If you love bread baking and you love a challenge, you're more than welcome to bake with us and become a Bread Baking Buddie and earn yourself a BBB-badge. How? Click here to find out. The hosting kitchen of the month is Lien of Notitie van Lien. Thanks, Lien, for a fun adventure in baking!

Be sure to check out the other Bread Baking Babes crocodiles!

Bake My Day (Karen), Cookie Baker Lynn (Lynn), Lucullian Delights (Ilva), My Kitchen in Half Cups (Tanna), Notitie van Lien (Lien), The Sour Dough (Mary aka Breadchick), Thyme of Cooking (Katie), What Did You Eat (Sher)

Coccodrillo Crocodile Bread

Makes 2 large loaves


1/2 teaspoon active dry yeast
1 cup warm water
1/4 cup (35 grams) King Arthur durum flour
3/4 cup (90 grams) Bob’s Red Mill unbleached stone-ground flour

Step One (this becomes first starter):
In the morning, stir yeast into water: let stand until dissolved about 10 minutes.
Add flours, stir with wooden spoon (about 50 strokes) or mixer about 30 seconds. I stirred until this was almost smooth but not lump free.
Let stand 12 to 24 hours.
Starter should be bubbly and sweet smelling.


1 1/4 teaspoons active dry yeast
1/4 cup warm water
1 1/4 cups water, room temperature
1/2 cup (70 grams) King Arthur durum flour
1 1/2 cups (180 grams) Bob’s Red Mill unbleached stone-ground flour

Step Two (with the first starter, this becomes second starter):
In the morning, on the second day, again dissolve yeast in water allow to stand about 10 minutes.
Add water, flours and dissolved yeast to the first starter.
Mix with a wooden spoon or the paddle of the electric mixer until smooth. Again this was not lump free.
Cover with plastic wrap and let ferment another 12 to 24 hours.


1/4 cup (35 grams) King Arthur durum flour
1 to 1 1/4 cups unbleached stone-ground flour
18 grams salt

The next day, add the durum flour and 1 cup unbleached flour to the starter in a mixer bowl; mix with the paddle on the lowest speed for 17 minutes. Add the salt and mix 3 minutes longer, adding the remaining flour if needed for the dough to come together. You may need to turn the mixer off once or twice to keep it from overheating.

First Rise. Pour the dough into a Hammarplast bowl or a wide mouthed large bowl placed on an open trivet on legs or on a wok ring so that air can circulate all around it. Loosely drape a towel over the top and let rise at about 70° F, turning the dough over in the bowl every hour, until just about tripled, 4 or 5 hours.

Shaping and Second Rise. Pour the wet dough onto a generously floured surface. Have a mound of flour nearby to flour your hands, the top of the oozy dough, and the work surface itself. This will all work fine-appearances to the contrary-but be prepared for an unusually wet dough. Make a big round shape of it by just folding and tucking the edges under a bit. Please don't try to shape it precisely; it's a hopeless task and quite unnecessary. Place the dough on well, floured parchment or brown paper placed on a baking sheet or peel. Cover with a dampened towel and let rise until very blistered and full of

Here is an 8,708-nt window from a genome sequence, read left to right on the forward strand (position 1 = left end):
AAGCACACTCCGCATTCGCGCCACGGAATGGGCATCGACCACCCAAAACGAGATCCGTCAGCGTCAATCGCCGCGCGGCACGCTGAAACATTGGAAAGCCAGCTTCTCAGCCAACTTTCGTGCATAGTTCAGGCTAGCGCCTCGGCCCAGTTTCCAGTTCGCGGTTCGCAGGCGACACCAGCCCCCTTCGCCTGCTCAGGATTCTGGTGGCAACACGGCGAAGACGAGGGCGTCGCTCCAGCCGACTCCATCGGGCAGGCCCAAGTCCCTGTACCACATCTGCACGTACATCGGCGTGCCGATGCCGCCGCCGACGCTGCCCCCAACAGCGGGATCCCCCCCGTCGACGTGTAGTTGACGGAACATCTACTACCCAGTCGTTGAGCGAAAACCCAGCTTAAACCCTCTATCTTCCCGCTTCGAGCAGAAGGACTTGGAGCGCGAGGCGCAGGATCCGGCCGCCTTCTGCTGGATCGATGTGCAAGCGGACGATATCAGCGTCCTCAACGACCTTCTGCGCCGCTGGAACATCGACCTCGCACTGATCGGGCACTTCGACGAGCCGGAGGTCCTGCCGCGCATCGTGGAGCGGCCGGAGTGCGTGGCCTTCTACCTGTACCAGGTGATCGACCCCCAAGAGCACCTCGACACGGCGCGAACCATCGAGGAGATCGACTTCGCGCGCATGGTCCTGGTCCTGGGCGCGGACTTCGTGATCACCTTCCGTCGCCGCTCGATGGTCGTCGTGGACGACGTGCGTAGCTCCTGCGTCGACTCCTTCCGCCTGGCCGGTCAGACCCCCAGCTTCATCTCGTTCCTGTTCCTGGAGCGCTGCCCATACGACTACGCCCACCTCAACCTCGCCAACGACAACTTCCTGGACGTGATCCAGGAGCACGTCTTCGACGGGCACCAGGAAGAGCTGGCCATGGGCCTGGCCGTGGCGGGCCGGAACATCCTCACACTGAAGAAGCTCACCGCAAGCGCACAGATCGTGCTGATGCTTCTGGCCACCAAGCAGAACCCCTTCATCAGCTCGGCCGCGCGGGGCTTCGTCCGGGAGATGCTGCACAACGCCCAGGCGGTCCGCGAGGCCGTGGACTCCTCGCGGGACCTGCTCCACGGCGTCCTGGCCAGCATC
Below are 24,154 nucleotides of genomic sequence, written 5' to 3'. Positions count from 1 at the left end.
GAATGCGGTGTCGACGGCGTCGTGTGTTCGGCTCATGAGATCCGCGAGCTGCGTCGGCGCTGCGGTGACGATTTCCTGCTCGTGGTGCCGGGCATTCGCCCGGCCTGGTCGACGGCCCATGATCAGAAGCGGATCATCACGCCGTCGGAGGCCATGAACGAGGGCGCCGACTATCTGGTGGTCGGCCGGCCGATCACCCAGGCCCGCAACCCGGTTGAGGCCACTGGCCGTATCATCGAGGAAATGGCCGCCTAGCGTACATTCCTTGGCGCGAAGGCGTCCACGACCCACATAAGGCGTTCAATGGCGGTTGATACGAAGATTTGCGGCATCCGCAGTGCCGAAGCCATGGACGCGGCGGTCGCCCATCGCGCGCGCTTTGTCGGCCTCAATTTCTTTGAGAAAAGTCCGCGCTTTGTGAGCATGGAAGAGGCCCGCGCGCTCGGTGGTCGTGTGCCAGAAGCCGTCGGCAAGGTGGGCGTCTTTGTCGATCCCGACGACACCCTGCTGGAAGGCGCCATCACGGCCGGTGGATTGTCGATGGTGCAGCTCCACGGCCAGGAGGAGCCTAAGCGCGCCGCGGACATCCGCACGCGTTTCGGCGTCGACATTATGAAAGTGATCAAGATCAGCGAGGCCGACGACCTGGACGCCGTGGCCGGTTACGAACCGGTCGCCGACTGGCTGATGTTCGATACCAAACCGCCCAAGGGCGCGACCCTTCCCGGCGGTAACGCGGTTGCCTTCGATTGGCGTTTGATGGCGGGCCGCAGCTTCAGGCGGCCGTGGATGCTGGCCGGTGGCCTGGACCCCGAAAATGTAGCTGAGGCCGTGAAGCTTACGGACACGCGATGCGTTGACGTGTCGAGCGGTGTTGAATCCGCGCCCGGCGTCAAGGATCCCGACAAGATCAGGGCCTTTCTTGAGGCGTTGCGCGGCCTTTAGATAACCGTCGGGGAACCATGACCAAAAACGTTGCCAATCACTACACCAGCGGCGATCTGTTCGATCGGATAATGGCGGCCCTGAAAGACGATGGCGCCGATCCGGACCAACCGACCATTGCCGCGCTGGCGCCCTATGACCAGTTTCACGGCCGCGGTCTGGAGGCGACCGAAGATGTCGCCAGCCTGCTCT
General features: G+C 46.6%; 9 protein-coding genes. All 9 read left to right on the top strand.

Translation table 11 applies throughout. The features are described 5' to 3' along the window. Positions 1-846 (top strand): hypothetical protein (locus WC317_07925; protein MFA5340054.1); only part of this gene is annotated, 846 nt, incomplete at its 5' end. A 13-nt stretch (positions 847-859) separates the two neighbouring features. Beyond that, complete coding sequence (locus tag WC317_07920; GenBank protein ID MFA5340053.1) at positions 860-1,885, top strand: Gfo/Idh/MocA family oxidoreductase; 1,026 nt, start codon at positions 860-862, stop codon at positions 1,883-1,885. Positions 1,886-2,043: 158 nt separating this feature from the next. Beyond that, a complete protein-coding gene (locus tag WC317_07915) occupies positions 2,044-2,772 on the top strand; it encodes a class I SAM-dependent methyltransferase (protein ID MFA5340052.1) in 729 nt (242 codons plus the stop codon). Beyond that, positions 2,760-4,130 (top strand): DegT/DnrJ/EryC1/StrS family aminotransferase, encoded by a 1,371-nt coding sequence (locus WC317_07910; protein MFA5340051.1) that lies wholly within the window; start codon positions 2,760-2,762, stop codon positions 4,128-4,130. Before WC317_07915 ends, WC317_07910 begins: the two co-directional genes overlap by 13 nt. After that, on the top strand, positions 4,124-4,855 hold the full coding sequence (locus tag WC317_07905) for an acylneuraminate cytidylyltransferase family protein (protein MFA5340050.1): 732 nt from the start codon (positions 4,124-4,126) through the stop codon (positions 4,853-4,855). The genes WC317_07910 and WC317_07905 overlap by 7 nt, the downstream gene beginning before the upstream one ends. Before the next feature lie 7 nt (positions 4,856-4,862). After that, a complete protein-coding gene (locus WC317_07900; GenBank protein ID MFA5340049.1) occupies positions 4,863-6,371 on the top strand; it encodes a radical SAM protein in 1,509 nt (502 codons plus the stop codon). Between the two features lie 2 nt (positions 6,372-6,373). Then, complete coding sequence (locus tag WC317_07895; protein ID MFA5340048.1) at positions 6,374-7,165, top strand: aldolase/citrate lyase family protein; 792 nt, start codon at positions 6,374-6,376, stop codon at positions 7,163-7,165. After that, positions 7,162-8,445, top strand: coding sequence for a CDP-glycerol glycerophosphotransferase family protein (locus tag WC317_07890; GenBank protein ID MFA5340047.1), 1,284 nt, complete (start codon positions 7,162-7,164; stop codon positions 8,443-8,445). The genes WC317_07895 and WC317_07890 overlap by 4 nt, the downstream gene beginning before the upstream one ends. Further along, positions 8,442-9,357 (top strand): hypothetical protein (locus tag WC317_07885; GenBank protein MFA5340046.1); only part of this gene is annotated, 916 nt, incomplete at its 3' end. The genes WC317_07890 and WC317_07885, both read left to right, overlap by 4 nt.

air bubbles, about 45 minutes.

Baking. Thirty minutes before baking, heat the oven with a baking stone in it to 475° F. You can also put a shallow pan in the bottom to preheat, then after putting the bread in, toss in a few ice cubes to steam up the oven. Just before baking, cut the dough in half down the center with a dough scraper; a knife would tear the dough. Gently slide the 2 pieces apart and turn so that the cut surfaces face upward. Sprinkle the stone with cornmeal. If you feel brave, slide the paper with the dough on it onto the stone, but the dough can also be baked directly on the baking sheet. When the dough has set, slide the paper out. Squirt some water into the oven to create more steam. Bake for about 30 to 35 minutes. Cool on a rack.

(The transferring problem can be fixed by scooting each half of the dough onto a piece of parchment paper and then transferring the parchment directly to your stone. This would also save the cornmeal scorching kitchen smelling like popcorn step.)

From: The Italian Baker by Carol Field

Thursday, March 13, 2008

Gentlemen Prefer Blondies

My husband switched groups at work and asked me if I could make something for him to take in to his new co-workers. I had a recipe I'd been wanting to try, so of course I was happy to oblige. I am always up for a brownie, but I wanted to change things up a bit with this delicious blondie, stuffed with vanilla chips and walnuts.

My husband had been introducing his co-workers to my blog so they were anticipating food from the cookie baker. When he brought in the container, eyes lit up, faces perked up, and the blondies vanished in a flash. He reported back that they were appreciated, and that I had one marriage proposal and one offer of adoption.

Since I already have a husband, and I think it's tacky to propose to someone via their own husband, I'll politely decline that offer. Also, I have a wonderful father, so, thank you, no, for the adoption offer.

You can see that having a recipe like this in your arsenal is a powerful weapon. If you want to know how to marry a millionaire, try baking him some of these. They may seem like misfits in a world dominated by brownies, but that makes them stand out. Seriously, even a prince would fall for a showgirl if she was hanging out at the bus stop holding a plate of these.